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Carolyn Wells

(1869-1942 / the United States)

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Puzzled


There lived in ancient Scribbletown a wise old writer-man,
Whose name was Homer Cicero Demosthenes McCann.
He'd written treatises and themes till, 'For a change,' he said,
'I think I'll write a children's book before I go to bed.'

He pulled down all his musty tomes in Latin and in Greek;
Consulted cyclopaedias and manuscripts antique,
Essays in Anthropology, studies in counterpoise--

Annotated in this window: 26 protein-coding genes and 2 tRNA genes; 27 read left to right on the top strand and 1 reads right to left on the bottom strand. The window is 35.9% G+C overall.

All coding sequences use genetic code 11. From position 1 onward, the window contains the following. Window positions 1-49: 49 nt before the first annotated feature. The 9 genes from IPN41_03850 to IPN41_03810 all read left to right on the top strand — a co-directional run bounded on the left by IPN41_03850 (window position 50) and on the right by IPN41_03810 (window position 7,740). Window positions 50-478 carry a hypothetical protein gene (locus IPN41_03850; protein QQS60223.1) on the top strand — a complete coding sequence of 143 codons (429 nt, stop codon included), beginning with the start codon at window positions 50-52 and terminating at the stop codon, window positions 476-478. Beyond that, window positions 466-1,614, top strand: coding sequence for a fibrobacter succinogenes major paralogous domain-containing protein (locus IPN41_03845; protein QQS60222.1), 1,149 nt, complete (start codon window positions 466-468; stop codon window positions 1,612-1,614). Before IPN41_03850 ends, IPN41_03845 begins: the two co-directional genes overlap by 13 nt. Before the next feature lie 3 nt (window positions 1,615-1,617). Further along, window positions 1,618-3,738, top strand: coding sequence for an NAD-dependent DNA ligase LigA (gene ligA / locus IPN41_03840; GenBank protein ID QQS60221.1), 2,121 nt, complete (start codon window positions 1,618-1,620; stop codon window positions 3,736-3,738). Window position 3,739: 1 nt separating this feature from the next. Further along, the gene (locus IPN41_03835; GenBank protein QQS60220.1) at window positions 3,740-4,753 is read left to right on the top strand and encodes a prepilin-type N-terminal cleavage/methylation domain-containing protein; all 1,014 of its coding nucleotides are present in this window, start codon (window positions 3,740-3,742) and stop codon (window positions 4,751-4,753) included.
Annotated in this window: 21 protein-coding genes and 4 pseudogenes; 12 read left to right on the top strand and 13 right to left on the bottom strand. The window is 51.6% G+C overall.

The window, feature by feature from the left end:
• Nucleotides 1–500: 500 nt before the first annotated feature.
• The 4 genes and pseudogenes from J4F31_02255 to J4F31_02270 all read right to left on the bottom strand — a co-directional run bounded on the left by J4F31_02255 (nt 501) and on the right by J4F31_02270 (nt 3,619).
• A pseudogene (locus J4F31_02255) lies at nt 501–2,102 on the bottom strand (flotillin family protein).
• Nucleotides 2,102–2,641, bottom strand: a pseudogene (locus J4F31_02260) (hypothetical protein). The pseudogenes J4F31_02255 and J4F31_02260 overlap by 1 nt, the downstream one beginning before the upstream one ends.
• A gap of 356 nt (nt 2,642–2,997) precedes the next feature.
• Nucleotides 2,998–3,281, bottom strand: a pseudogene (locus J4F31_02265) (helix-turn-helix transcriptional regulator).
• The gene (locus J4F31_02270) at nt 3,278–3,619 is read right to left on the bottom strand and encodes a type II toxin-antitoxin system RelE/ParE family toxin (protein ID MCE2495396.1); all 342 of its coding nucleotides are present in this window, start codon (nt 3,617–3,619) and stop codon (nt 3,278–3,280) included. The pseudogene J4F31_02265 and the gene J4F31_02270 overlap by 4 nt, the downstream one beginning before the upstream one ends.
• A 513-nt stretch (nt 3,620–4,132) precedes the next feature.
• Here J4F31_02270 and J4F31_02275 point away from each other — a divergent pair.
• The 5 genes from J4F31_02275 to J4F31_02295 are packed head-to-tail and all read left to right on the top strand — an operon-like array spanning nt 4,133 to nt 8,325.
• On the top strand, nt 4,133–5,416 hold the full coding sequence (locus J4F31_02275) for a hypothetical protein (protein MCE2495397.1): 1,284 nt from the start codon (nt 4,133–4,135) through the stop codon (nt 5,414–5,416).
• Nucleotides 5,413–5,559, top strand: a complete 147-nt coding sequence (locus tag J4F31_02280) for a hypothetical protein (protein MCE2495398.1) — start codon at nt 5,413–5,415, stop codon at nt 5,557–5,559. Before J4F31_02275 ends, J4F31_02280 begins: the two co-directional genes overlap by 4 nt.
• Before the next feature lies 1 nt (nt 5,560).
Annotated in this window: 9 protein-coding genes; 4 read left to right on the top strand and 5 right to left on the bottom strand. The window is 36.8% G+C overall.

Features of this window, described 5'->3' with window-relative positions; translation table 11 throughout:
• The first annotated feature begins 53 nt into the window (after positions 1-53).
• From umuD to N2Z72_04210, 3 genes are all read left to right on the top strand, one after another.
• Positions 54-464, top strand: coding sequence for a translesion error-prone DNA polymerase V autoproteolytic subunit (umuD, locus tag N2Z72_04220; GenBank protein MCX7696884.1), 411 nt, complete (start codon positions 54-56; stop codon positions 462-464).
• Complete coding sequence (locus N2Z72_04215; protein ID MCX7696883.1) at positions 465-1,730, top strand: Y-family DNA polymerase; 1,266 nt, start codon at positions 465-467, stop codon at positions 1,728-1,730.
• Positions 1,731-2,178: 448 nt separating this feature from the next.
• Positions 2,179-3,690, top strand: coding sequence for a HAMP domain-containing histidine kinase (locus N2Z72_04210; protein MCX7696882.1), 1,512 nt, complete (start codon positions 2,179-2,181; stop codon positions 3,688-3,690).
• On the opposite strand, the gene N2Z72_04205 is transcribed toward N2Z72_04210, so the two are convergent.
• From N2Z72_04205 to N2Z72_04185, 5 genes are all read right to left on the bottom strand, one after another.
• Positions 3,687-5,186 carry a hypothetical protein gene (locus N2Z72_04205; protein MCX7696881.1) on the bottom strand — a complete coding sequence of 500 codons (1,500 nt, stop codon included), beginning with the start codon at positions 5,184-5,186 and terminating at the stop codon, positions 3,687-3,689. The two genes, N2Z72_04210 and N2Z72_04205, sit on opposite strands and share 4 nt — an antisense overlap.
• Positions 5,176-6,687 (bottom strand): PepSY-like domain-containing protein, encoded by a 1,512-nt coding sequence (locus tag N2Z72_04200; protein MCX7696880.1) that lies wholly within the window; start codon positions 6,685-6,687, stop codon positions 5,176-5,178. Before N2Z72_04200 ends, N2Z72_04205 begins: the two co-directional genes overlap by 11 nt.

'For these,' he said, 'are useful lore for little girls and boys.'

He scribbled hard, and scribbled fast, he burned the midnight oil,
And when he reached 'The End' he felt rewarded for his toil;
He said, 'This charming Children's Book is greatly to my credit.'
And now he's sorely puzzled that no child has ever read it.

Submitted: Monday, September 13, 2010

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  • Veteran Poet - 4,978 Points Lorraine Margueritte Gasrel Black (8/17/2014 1:07:00 PM)

    sometimes the public fails to recognize the value of a well researched and profound work...they prefer reading the trite writings that don't challenge their minds. good ryhme all the way through..I think most writers and poets may feel the same way your character McCann felt.. especially when they write a great book that doesn't catch on with the public and becomes a best seller... (Report) Reply

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